Being recognized as a valued contributor can go a long way toward maintaining our desire to give everything 110 percent. But if the recognition doesn’t come consistently or fairly, it’s a slippery patch of ice that can easily derail our good run. Communicate with your peers and your supervisor to ensure that quality work gets the attention it deserves across the board and in a fair manner.

6. Values Mismatch

It’s now time to consider once again how our inner values — what drives us and brings us superhuman strength — are aligned with the values practiced by our organizations. Perhaps new leadership brought about changes that have reduced the focus on quality or resilience. Perhaps complacency has slowly crept in to replace the vigor of a younger company.

Is there wiggle room to adjust your own values and drivers so you can become better aligned with the organization’s new approach to business? Can you rekindle your team’s sense of excitement for their work? If not, are the issues tolerable, or are they dealbreakers?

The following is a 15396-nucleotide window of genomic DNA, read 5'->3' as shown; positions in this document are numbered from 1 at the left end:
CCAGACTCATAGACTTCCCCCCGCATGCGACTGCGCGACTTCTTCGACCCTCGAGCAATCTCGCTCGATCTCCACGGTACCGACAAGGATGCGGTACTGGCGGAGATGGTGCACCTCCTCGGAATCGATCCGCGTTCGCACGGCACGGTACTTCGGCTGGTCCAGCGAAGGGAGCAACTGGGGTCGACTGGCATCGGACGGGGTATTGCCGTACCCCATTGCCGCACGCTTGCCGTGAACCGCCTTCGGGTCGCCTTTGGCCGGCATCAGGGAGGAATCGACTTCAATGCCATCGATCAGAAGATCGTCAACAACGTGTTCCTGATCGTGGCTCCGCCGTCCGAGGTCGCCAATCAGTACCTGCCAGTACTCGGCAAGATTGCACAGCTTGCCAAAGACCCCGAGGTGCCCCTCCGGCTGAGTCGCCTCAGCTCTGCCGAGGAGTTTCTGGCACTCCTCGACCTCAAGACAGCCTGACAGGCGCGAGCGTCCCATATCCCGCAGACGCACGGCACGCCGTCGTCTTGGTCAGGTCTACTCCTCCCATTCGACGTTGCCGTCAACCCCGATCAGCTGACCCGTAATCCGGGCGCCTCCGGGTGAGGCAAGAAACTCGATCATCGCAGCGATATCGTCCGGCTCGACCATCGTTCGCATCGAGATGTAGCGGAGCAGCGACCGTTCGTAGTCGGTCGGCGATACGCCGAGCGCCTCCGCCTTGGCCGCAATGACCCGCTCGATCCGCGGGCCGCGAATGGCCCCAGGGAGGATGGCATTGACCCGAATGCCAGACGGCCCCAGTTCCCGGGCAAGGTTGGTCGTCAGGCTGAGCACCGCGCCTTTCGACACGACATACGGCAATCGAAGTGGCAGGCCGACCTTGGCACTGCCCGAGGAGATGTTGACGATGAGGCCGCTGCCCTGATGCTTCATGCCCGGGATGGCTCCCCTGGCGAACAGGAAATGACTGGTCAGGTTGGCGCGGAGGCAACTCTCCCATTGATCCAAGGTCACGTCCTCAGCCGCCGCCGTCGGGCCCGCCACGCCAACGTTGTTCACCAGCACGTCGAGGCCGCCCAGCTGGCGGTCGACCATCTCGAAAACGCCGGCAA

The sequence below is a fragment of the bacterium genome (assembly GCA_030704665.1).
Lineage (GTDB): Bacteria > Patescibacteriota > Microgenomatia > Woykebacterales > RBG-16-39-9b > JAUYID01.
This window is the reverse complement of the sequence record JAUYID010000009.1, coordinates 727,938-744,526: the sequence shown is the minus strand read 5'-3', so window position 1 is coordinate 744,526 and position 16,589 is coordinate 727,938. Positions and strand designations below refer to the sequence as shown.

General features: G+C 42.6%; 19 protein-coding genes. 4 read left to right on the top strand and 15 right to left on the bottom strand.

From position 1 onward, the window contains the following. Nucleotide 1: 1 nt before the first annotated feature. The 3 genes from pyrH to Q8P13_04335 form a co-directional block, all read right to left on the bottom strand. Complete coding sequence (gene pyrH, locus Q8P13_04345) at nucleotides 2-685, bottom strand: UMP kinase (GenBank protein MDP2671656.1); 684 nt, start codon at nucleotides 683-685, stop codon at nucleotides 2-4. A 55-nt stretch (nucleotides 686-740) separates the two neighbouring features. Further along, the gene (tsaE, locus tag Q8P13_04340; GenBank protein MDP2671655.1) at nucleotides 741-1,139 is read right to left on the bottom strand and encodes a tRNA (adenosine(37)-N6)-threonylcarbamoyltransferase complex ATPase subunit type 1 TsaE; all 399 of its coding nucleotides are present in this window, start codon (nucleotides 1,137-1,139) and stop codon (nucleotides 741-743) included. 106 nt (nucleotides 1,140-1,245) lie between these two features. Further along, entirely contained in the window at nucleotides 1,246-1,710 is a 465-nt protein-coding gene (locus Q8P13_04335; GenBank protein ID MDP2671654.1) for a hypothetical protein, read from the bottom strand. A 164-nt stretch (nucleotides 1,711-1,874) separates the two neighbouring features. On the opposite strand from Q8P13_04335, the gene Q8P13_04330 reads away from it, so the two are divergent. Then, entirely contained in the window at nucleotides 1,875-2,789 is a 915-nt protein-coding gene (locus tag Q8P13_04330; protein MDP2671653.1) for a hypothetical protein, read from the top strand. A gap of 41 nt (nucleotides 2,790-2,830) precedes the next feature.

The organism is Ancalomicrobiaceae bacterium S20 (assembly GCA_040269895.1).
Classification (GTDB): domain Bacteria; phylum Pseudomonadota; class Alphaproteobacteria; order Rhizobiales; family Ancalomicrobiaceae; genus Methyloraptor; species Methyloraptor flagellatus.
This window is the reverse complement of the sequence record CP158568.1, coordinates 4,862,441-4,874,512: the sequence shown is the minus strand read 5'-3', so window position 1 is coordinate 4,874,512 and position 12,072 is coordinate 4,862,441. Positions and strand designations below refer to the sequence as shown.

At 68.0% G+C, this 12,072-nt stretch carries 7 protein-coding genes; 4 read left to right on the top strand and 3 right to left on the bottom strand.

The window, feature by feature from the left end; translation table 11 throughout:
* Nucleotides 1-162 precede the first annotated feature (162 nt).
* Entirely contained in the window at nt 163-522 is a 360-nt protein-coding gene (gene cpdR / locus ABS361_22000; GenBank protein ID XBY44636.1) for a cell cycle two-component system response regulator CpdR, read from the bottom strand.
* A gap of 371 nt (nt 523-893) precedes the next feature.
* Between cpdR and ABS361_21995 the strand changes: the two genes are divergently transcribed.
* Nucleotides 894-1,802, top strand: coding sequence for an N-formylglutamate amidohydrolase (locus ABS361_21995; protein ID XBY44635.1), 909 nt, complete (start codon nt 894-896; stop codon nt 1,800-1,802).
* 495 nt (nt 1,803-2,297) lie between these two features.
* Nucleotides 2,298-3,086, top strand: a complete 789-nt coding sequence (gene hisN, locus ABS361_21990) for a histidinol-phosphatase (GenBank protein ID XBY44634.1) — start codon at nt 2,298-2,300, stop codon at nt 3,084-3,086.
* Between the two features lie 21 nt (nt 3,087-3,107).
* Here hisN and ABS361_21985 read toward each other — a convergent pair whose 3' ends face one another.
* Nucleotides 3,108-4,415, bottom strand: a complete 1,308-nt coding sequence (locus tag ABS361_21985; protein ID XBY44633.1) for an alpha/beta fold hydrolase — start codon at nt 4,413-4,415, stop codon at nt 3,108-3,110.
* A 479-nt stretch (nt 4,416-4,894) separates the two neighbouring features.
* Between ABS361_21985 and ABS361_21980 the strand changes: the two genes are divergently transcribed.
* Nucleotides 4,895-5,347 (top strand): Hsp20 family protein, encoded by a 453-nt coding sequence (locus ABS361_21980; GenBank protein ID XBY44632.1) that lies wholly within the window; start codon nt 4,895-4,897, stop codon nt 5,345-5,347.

Take a Proactive Approach to Address Burnout

Eight months after the WHO’s announcement about burnout, we’re now more aware of the condition, its symptoms and its root causes. Yet until businesses take on a more proactive role in detecting burnout and correcting any underlying organizational causes, employees will be responsible for monitoring their work-life balance for themselves. To revisit our metaphor from earlier: You may not be able to control all the conditions of your environment, but doing your best to take care of yourself can help you enjoy the slopes.